Posted by .(JavaScript must be enabled to view this email address)  on  02/26  at  01:11 PM

Thank you both for posting your comments.

To Kela, I think that people like Dyson are part of the problem.  All excited about Obama, without really acknowledging the kind of campaign he was running (deracialized, without public attention to Black issues). Now, folk are scrambling to try to figure what it really means to Black people to have a Black President.

To Monica, you’re absolutely right about the perils of criticizing him.  What’s worse, is that Black leaders are on the verge of referring to other Black leaders in that way.

Posted by Michael K. Fauntroy  on  02/26  at  02:36 PM

I agree that originally Dyson was part of the problem. I thought it was pretty funny that he didn’t notice the campaign strategy until after the election (maybe that was by design?) I don’t cut Dyson any slack, I just attribute the quote to him, but he should have known better. As you stated it could just be part of his and other’s efforts in scrambling for a position for President Obama in the Black community.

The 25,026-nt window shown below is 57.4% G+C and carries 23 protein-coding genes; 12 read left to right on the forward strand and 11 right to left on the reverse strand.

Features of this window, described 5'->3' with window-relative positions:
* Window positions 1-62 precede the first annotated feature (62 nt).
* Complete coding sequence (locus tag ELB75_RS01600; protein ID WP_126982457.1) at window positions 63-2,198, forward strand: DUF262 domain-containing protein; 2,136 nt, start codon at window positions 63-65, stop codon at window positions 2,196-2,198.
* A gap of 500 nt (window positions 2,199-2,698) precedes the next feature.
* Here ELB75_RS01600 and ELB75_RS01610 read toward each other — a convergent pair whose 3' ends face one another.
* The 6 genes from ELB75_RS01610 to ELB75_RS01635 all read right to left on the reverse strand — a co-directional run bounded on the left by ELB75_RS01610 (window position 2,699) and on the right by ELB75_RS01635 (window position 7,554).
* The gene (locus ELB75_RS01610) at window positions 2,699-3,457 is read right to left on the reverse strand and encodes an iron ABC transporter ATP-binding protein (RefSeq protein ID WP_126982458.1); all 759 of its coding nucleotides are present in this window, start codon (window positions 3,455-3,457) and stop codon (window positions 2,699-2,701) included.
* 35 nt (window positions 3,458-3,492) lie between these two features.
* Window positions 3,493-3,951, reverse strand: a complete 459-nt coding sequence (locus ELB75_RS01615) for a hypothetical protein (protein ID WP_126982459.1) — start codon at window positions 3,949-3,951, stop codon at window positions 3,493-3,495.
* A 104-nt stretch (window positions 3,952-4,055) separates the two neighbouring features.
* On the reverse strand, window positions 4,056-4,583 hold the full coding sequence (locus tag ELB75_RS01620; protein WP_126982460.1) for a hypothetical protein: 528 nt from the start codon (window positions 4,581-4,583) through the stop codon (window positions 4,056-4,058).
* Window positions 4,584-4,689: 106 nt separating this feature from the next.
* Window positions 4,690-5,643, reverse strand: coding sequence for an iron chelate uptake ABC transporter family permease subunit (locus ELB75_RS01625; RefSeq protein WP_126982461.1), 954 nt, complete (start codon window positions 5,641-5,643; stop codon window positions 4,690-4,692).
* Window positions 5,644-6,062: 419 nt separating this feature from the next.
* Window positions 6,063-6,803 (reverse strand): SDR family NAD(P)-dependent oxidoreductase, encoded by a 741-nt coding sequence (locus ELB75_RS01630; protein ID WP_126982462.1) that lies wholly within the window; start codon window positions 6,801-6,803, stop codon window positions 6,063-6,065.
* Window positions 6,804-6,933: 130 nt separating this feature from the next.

Posted by .(JavaScript must be enabled to view this email address)  on  03/04  at  12:59 PM

It seems to me that some people who have positioned themselves in the mainstream media as leaders in the African American community think that, because we now have a black President, we ought to get ‘the hookup’.  That is wrong and one sure way to guarantee that not much gets done. 

I do not remember them taking this strong stance with ‘W’.  Had they done so, their current position would be more credible.